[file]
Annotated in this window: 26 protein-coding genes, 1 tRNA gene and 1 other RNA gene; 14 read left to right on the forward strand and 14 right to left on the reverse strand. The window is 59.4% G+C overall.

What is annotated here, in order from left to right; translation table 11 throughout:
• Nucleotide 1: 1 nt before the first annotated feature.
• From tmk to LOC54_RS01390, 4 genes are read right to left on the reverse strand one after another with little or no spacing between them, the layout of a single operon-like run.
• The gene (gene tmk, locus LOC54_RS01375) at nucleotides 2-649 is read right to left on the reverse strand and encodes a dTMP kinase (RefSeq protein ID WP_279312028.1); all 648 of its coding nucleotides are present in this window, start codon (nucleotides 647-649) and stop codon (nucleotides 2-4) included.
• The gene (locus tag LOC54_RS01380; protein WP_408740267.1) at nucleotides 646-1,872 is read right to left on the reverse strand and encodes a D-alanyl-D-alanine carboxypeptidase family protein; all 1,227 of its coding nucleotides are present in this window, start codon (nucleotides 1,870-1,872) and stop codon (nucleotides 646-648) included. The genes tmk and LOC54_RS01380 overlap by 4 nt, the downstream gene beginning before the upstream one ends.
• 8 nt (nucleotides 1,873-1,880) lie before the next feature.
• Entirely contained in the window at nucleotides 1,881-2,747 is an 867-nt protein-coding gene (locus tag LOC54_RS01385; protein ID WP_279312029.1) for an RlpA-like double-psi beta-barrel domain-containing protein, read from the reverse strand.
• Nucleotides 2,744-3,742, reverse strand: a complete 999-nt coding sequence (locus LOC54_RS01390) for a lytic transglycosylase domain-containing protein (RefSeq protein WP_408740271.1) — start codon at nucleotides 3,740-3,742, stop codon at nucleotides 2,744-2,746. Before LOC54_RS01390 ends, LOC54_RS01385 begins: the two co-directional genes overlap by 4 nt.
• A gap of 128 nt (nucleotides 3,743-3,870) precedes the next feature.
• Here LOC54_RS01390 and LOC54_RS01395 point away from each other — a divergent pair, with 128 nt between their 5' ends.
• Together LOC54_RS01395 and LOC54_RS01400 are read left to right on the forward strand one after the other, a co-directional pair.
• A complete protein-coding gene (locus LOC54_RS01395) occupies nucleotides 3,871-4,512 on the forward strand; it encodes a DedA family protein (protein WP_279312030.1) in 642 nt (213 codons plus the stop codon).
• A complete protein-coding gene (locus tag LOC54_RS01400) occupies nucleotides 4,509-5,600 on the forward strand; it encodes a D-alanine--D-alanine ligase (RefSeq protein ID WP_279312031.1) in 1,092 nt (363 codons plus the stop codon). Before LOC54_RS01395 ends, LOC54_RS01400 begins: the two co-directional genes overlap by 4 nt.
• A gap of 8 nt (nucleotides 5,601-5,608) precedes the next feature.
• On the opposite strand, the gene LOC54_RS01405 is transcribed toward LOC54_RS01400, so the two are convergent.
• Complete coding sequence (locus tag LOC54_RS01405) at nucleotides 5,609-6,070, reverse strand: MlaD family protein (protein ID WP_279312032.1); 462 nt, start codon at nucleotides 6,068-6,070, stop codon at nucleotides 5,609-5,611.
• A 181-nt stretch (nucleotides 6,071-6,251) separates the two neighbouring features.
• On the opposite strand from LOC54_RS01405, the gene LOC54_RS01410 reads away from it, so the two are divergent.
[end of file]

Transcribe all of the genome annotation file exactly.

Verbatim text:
Annotated in this window: 26 protein-coding genes, 1 tRNA gene and 1 other RNA gene; 14 read left to right on the forward strand and 14 right to left on the reverse strand. The window is 59.4% G+C overall.

What is annotated here, in order from left to right; translation table 11 throughout:
• Nucleotide 1: 1 nt before the first annotated feature.
• From tmk to LOC54_RS01390, 4 genes are read right to left on the reverse strand one after another with little or no spacing between them, the layout of a single operon-like run.
• The gene (gene tmk, locus LOC54_RS01375) at nucleotides 2-649 is read right to left on the reverse strand and encodes a dTMP kinase (RefSeq protein ID WP_279312028.1); all 648 of its coding nucleotides are present in this window, start codon (nucleotides 647-649) and stop codon (nucleotides 2-4) included.
• The gene (locus tag LOC54_RS01380; protein WP_408740267.1) at nucleotides 646-1,872 is read right to left on the reverse strand and encodes a D-alanyl-D-alanine carboxypeptidase family protein; all 1,227 of its coding nucleotides are present in this window, start codon (nucleotides 1,870-1,872) and stop codon (nucleotides 646-648) included. The genes tmk and LOC54_RS01380 overlap by 4 nt, the downstream gene beginning before the upstream one ends.
• 8 nt (nucleotides 1,873-1,880) lie before the next feature.
• Entirely contained in the window at nucleotides 1,881-2,747 is an 867-nt protein-coding gene (locus tag LOC54_RS01385; protein ID WP_279312029.1) for an RlpA-like double-psi beta-barrel domain-containing protein, read from the reverse strand.
• Nucleotides 2,744-3,742, reverse strand: a complete 999-nt coding sequence (locus LOC54_RS01390) for a lytic transglycosylase domain-containing protein (RefSeq protein WP_408740271.1) — start codon at nucleotides 3,740-3,742, stop codon at nucleotides 2,744-2,746. Before LOC54_RS01390 ends, LOC54_RS01385 begins: the two co-directional genes overlap by 4 nt.
• A gap of 128 nt (nucleotides 3,743-3,870) precedes the next feature.
• Here LOC54_RS01390 and LOC54_RS01395 point away from each other — a divergent pair, with 128 nt between their 5' ends.
• Together LOC54_RS01395 and LOC54_RS01400 are read left to right on the forward strand one after the other, a co-directional pair.
• A complete protein-coding gene (locus LOC54_RS01395) occupies nucleotides 3,871-4,512 on the forward strand; it encodes a DedA family protein (protein WP_279312030.1) in 642 nt (213 codons plus the stop codon).
• A complete protein-coding gene (locus tag LOC54_RS01400) occupies nucleotides 4,509-5,600 on the forward strand; it encodes a D-alanine--D-alanine ligase (RefSeq protein ID WP_279312031.1) in 1,092 nt (363 codons plus the stop codon). Before LOC54_RS01395 ends, LOC54_RS01400 begins: the two co-directional genes overlap by 4 nt.
• A gap of 8 nt (nucleotides 5,601-5,608) precedes the next feature.
• On the opposite strand, the gene LOC54_RS01405 is transcribed toward LOC54_RS01400, so the two are convergent.
• Complete coding sequence (locus tag LOC54_RS01405) at nucleotides 5,609-6,070, reverse strand: MlaD family protein (protein ID WP_279312032.1); 462 nt, start codon at nucleotides 6,068-6,070, stop codon at nucleotides 5,609-5,611.
• A 181-nt stretch (nucleotides 6,071-6,251) separates the two neighbouring features.
• On the opposite strand from LOC54_RS01405, the gene LOC54_RS01410 reads away from it, so the two are divergent.